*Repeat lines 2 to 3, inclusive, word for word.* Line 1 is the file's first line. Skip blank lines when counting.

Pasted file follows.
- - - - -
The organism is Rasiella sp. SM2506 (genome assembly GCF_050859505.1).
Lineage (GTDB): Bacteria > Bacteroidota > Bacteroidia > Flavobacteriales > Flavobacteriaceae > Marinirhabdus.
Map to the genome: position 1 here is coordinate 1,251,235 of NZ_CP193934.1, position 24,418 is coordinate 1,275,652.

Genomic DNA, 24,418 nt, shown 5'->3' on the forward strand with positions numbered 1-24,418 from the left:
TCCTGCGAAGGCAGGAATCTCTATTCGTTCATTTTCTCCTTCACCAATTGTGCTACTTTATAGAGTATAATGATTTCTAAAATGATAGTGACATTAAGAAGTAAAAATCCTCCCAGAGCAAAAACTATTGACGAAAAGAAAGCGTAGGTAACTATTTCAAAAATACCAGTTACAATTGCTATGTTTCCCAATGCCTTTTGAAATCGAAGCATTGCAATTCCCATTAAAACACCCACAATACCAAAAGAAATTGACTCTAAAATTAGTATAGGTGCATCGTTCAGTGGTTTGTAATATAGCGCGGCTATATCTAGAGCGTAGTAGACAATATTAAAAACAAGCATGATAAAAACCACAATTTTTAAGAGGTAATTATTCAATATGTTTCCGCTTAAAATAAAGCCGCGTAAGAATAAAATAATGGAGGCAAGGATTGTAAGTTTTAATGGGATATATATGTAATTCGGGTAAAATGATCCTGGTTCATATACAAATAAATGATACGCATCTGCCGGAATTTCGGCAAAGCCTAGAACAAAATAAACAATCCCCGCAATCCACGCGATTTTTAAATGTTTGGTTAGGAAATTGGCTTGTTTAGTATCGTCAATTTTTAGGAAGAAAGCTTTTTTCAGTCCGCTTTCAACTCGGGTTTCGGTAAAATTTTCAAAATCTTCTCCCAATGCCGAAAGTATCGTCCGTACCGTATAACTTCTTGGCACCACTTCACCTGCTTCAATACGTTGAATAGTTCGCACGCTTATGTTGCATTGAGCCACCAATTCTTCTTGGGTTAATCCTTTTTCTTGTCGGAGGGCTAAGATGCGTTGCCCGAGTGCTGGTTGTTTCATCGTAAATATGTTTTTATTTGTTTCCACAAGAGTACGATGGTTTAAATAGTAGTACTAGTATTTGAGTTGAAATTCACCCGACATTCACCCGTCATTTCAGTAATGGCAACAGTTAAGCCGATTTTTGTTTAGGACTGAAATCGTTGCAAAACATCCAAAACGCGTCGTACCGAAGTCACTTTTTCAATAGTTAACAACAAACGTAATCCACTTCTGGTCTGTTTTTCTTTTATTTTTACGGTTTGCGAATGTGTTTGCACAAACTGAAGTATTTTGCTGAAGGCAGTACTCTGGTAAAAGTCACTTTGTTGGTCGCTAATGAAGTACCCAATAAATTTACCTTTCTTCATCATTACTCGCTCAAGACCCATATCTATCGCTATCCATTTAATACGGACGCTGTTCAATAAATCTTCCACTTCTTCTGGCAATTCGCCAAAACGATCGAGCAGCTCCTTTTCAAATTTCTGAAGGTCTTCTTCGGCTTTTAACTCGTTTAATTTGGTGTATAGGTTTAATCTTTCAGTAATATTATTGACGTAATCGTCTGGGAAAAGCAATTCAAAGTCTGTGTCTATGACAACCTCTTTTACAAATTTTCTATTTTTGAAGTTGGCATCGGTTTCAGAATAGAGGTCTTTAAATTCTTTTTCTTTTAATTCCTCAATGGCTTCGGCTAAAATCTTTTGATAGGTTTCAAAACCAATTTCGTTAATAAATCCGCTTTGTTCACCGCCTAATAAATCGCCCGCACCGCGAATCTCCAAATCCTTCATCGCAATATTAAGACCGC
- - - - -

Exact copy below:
Lineage (GTDB): Bacteria > Bacteroidota > Bacteroidia > Flavobacteriales > Flavobacteriaceae > Marinirhabdus.
Map to the genome: position 1 here is coordinate 1,251,235 of NZ_CP193934.1, position 24,418 is coordinate 1,275,652.